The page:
3 get heavy sentences in Madrid train bombings
MADRID: The National Court on Wednesday handed down sentences that stretched to tens of thousands of years to three men for killing 191 people and wounding more than 1,800 in the bombing of Madrid commuter trains on March 11, 2004.
But the court acquitted four of the top suspects of murder and did not convict any of the three alleged masterminds of direct involvement in the terror attacks, the worst by Islamic radicals on European soil.
The court acquitted 7 suspects and found 18 guilty of lesser charges related to the attacks, such as belonging to a terrorist organization. Sentences ranged from three to 43,000 years - although under Spanish law the most time they can spend in jail is 40 years. One defendant was released during the trial for lack of evidence.
The verdict closed a vast, complex trial that over five months brought 29 defendants, nearly 50 lawyers and 350 witnesses to a temporary courtroom on the outskirts of Madrid.
It offered the first taste of justice to those wounded in the attacks and to the relatives of those killed when 13 sports bags stuffed with explosives and nails tore through trains carrying thousands of people to the center of the city.
"Today justice has been rendered," Prime Minister José Luis Rodríguez Zapatero said in a statement.
The verdict disappointed some Spaniards, however, who said prosecutors had produced sufficient evidence to convict many of the main suspects of inspiring, planning or executing the attacks. Pilar Manjón, head of the Association for Victims of the 11-M, a victims' support group, asserted that the sentences were "soft" and that the group would appeal, news agencies reported.
[Some victims and relatives of those killed in the bombings questioned why no one had been convicted of plotting the attacks and said the sentences imposed on the guilty were too short, Reuters reported. Isabel Presa, who lost her youngest son in one of the explosions, shook as she spoke of her disgust. "I'm not a judge or a lawyer, but this is shameful, outrageous," she said before breaking down in tears.]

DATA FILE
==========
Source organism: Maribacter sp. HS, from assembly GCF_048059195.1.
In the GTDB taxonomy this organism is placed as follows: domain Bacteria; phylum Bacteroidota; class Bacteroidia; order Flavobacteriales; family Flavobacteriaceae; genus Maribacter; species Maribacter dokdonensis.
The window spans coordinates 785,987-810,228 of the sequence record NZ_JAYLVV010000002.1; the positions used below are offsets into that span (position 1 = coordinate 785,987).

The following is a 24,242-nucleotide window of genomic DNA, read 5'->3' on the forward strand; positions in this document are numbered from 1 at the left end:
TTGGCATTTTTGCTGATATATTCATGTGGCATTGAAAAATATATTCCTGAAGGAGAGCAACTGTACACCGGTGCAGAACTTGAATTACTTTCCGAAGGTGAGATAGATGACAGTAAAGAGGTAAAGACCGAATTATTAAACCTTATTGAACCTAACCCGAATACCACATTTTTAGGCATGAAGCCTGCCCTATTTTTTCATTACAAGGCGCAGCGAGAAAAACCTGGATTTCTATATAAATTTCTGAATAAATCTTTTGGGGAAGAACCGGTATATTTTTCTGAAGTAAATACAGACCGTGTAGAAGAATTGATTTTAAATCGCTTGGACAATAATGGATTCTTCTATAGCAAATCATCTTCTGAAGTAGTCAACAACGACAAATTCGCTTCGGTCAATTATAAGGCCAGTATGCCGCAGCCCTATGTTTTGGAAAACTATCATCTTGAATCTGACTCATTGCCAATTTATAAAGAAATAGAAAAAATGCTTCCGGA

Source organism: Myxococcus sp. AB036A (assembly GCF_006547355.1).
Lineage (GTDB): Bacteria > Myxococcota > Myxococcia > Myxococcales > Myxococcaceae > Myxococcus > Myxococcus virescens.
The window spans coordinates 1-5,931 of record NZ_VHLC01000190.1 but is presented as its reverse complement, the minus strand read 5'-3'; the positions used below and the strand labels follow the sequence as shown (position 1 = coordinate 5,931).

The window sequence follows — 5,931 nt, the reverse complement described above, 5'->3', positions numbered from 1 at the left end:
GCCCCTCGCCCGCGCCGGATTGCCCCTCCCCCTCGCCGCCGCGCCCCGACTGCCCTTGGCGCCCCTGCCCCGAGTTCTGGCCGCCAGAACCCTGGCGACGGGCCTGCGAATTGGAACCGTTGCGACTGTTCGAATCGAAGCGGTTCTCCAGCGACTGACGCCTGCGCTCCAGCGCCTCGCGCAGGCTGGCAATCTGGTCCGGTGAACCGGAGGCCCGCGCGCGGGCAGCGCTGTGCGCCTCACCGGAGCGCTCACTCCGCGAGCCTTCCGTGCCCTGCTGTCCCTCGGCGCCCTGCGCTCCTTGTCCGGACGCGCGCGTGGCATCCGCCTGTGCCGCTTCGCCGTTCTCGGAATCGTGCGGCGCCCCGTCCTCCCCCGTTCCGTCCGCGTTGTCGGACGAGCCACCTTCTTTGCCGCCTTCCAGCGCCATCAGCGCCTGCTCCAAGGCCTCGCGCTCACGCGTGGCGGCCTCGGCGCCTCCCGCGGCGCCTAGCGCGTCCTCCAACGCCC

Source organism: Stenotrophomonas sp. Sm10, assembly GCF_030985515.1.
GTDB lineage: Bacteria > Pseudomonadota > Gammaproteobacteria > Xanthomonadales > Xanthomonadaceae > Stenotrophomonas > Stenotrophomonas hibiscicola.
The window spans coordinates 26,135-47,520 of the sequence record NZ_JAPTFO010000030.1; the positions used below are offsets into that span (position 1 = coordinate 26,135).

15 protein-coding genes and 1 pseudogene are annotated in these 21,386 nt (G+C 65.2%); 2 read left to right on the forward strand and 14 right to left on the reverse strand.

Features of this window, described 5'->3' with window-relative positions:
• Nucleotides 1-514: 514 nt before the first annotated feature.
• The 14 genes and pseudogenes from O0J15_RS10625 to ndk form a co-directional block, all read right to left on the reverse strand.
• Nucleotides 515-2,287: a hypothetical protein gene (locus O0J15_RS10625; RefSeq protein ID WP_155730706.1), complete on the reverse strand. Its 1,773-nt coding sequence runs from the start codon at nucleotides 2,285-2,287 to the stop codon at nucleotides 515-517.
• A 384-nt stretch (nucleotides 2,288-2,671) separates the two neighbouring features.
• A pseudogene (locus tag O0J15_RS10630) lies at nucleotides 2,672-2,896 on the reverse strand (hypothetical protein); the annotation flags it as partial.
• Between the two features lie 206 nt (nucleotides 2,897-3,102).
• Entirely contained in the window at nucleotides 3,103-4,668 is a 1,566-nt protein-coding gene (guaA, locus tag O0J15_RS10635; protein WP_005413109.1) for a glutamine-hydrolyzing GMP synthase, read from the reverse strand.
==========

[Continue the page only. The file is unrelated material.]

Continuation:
Counterterrorism experts said the verdict underscored the difficulty of building a solid case against suspected Islamists who are accused of providing inspiration or direction to foot soldiers and who belong to diffuse groups with no formal structure.
The bombings were carried out by a group of Islamists who intersected with a band of Moroccan petty criminals whose ringleader, Jamal Ahmidan, had become radicalized in a Moroccan prison. Seven suspects, including Ahmidan, blew themselves up in a Madrid apartment after they were surrounded by the police three weeks after the attacks; four other suspects fled.
The counterterrorism experts said the judgment reflected a range of challenges faced by the police and judges as they seek to jail international terrorists: the preponderance of circumstantial evidence rather than concrete proof; problems with evidence translated from Arabic; the absence of confessions - none of the 28 defendants confessed; and unreliable witnesses.
"It is a point of pride to be able to try people in a courtroom, with full constitutional guarantees," said Fernando Reinares, an expert at the Royal Elcano Institute in international terrorism. "But in Spain there is space for debate about whether we need to adapt our judicial legislation and culture to confront international Islamist terrorism."
Javier Gómez Bermúdez, the head of the tribunal, sentenced Jamal Zougam, a 34-year-old Moroccan who witnesses said they saw on one of the bombed trains, to more than 30,000 years in prison on charges that included murder, attempted murder and belonging to an "armed group." Zougam owned a shop where most of the cellphone cards used to detonate the explosives were bought.